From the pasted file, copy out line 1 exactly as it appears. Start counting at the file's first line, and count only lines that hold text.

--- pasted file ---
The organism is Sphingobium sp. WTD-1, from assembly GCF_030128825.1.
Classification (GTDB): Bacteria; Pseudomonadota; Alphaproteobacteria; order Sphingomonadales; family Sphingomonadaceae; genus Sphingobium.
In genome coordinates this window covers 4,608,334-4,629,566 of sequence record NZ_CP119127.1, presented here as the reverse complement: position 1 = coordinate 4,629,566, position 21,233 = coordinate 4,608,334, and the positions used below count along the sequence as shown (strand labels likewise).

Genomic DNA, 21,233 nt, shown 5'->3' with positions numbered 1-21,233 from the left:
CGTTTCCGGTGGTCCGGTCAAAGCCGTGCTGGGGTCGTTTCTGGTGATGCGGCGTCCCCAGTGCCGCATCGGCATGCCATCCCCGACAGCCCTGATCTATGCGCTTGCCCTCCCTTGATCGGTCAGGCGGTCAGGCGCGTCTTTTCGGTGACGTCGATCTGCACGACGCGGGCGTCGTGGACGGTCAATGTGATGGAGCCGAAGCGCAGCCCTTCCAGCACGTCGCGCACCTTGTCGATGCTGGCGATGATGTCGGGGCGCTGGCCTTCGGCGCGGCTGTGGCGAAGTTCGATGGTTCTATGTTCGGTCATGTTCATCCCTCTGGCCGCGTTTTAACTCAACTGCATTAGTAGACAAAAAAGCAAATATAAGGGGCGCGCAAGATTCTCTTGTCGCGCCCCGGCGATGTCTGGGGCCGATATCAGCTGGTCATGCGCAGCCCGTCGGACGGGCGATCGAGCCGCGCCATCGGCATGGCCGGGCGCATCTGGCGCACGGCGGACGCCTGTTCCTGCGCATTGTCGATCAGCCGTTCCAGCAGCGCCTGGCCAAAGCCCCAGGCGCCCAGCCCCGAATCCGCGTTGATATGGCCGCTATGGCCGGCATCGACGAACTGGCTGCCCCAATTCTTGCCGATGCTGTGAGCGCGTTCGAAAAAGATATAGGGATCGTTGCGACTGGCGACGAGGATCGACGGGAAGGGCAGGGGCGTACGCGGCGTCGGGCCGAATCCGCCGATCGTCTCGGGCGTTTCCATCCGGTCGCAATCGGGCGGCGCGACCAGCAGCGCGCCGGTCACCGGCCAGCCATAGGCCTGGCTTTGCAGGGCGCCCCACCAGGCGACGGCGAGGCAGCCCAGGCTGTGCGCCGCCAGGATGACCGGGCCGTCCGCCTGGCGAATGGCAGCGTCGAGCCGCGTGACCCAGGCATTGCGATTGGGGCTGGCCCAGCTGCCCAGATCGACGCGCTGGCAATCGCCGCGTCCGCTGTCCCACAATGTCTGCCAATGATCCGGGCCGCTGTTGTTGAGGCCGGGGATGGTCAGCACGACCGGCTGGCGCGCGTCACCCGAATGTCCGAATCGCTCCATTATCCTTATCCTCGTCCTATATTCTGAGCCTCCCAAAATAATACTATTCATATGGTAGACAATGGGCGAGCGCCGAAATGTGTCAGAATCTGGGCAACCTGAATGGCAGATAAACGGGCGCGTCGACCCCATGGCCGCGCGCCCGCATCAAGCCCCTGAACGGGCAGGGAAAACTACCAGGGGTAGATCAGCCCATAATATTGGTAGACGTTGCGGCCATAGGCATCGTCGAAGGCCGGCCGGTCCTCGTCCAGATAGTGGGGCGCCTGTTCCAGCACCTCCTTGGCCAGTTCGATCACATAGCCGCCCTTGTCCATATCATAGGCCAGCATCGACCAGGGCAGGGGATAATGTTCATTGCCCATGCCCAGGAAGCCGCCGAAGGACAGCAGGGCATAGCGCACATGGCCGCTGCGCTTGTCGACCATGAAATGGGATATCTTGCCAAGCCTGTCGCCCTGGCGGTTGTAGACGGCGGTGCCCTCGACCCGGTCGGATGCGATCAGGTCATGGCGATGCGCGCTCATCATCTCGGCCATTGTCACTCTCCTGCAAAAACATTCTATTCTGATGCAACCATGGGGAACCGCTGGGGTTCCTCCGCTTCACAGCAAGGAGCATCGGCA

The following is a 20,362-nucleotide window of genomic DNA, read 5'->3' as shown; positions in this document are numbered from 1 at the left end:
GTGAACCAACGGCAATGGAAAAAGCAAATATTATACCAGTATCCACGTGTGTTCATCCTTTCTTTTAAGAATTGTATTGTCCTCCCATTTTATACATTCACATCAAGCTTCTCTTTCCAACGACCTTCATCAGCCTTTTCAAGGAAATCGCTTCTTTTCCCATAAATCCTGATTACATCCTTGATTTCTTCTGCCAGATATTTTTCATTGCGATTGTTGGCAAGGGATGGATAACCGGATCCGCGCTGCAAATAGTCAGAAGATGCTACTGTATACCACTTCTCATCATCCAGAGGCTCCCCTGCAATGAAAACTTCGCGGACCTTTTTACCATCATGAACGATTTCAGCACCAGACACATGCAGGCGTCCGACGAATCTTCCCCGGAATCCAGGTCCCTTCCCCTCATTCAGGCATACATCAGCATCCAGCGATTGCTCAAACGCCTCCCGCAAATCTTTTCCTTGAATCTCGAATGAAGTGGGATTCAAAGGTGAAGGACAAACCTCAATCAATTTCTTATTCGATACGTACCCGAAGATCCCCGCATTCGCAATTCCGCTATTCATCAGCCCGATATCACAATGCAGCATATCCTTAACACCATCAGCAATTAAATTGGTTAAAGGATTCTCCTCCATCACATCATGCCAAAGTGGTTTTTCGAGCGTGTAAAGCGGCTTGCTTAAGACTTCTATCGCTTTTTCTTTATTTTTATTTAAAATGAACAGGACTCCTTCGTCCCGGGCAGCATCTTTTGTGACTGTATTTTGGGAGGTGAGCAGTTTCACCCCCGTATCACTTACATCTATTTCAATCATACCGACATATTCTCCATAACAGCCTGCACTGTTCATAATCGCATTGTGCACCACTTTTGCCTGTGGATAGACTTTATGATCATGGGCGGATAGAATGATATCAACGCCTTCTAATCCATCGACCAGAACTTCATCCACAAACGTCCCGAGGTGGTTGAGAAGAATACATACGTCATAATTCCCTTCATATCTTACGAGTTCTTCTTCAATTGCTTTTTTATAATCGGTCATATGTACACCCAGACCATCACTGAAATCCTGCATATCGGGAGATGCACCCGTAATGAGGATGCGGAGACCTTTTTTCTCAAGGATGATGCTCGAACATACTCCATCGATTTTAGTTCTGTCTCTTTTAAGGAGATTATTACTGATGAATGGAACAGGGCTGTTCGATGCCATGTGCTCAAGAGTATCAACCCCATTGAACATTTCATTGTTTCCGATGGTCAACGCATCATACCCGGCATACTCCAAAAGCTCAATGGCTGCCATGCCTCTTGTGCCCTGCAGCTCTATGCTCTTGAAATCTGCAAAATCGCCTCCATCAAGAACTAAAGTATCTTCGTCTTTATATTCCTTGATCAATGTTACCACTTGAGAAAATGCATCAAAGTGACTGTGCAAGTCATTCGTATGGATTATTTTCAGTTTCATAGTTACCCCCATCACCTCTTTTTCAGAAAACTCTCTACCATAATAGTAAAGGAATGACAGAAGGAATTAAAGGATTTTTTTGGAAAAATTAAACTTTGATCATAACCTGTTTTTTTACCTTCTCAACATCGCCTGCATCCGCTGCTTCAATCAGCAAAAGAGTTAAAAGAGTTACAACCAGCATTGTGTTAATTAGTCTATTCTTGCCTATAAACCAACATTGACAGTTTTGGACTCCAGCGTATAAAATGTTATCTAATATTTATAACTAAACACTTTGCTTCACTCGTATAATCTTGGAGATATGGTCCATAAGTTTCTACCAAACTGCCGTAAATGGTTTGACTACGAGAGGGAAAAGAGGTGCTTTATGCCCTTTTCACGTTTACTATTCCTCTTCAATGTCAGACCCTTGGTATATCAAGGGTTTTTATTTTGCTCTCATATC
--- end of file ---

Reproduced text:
The organism is Sphingobium sp. WTD-1, from assembly GCF_030128825.1.